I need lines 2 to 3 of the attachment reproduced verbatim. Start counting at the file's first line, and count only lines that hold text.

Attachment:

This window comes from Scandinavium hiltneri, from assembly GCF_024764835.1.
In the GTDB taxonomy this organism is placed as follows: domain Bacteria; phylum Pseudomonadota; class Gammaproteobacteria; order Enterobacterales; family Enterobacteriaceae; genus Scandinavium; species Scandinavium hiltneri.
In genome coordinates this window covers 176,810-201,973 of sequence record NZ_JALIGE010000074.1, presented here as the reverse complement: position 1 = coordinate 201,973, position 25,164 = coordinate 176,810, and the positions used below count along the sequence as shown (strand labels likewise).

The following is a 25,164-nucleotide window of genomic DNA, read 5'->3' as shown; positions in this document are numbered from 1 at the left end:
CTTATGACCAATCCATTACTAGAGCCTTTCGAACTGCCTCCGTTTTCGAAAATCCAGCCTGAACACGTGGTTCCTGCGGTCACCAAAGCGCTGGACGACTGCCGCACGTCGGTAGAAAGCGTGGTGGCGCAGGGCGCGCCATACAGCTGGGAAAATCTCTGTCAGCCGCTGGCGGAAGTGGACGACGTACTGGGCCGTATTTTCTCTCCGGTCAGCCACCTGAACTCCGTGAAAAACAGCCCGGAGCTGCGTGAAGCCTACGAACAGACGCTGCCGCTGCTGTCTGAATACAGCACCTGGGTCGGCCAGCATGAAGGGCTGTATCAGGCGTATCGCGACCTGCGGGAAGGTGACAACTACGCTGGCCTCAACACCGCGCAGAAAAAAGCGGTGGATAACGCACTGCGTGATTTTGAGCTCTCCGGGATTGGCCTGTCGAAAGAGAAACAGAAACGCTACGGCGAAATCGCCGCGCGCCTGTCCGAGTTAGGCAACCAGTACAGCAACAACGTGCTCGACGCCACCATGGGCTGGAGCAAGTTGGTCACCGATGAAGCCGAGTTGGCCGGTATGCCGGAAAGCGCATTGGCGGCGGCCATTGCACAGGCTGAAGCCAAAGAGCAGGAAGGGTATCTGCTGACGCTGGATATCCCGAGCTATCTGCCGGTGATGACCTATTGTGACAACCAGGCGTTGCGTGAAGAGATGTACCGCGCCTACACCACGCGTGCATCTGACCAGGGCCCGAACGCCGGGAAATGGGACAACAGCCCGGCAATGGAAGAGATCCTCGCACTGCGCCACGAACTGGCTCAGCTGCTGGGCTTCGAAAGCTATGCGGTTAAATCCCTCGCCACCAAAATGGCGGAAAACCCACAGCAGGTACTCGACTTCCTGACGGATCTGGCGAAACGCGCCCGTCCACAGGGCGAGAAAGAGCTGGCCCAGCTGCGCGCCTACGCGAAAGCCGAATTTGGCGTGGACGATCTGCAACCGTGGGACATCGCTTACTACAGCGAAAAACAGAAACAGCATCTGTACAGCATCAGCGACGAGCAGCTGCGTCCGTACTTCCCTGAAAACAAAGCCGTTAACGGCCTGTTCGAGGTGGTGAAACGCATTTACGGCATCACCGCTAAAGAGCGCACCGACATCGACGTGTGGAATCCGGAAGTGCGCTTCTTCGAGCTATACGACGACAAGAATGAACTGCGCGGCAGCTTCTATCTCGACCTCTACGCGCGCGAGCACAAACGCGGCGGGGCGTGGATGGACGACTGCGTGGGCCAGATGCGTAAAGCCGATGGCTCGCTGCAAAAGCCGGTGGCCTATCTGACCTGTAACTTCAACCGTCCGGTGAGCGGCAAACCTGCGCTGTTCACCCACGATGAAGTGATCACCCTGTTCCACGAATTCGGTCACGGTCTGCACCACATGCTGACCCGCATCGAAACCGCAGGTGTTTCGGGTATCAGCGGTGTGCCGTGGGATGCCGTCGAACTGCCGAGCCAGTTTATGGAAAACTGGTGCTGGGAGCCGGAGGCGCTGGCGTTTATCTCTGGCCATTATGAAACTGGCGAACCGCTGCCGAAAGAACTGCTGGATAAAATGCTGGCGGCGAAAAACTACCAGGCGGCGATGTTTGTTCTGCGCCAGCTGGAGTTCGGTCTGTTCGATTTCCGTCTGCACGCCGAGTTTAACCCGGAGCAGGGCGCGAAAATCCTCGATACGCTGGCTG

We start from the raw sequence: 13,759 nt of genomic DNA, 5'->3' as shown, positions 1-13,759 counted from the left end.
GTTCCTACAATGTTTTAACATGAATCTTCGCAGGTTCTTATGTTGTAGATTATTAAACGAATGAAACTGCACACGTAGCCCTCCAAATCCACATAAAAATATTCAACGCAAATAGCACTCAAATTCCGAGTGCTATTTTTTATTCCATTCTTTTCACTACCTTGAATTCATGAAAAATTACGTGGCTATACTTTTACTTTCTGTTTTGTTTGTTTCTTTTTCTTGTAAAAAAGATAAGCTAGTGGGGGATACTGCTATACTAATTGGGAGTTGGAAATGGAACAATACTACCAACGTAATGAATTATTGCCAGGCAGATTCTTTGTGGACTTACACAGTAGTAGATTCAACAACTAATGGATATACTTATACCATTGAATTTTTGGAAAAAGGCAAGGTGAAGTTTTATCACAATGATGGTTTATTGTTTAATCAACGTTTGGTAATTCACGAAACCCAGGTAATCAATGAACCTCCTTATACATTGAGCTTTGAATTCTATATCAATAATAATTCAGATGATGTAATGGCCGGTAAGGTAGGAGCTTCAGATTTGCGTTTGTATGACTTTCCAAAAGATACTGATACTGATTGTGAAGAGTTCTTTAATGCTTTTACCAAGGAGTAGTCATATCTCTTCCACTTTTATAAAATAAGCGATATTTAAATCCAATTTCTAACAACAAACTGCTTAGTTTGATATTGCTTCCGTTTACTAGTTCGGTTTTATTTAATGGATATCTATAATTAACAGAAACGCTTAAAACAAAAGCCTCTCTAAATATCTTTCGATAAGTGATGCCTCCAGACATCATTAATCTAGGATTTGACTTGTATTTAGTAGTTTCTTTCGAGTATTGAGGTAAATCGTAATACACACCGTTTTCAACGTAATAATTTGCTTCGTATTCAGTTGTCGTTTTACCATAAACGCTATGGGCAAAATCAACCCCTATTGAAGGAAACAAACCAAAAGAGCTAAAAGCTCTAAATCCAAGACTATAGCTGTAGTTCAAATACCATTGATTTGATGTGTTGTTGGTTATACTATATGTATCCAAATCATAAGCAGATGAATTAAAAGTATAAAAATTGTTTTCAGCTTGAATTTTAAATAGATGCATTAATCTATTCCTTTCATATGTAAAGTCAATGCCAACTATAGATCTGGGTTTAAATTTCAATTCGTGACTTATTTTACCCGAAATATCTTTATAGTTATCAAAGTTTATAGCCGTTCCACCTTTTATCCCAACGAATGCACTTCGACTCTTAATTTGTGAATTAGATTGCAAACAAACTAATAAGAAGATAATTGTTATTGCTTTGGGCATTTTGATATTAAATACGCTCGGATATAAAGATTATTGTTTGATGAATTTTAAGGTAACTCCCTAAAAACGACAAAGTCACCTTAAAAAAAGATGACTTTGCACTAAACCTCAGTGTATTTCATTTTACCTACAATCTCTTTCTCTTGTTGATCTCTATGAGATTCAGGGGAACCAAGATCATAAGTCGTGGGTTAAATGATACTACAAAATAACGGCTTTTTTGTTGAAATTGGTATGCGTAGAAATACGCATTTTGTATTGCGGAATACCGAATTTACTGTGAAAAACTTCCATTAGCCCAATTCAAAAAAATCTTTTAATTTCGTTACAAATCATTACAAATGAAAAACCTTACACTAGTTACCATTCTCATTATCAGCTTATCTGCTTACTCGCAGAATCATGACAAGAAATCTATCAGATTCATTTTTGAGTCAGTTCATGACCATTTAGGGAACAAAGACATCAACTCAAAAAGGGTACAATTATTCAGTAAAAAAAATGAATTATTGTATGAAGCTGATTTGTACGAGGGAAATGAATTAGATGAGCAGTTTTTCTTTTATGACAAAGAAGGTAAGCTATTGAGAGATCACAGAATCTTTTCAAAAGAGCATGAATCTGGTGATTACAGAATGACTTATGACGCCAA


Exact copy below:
In the GTDB taxonomy this organism is placed as follows: domain Bacteria; phylum Pseudomonadota; class Gammaproteobacteria; order Enterobacterales; family Enterobacteriaceae; genus Scandinavium; species Scandinavium hiltneri.
In genome coordinates this window covers 176,810-201,973 of sequence record NZ_JALIGE010000074.1, presented here as the reverse complement: position 1 = coordinate 201,973, position 25,164 = coordinate 176,810, and the positions used below count along the sequence as shown (strand labels likewise).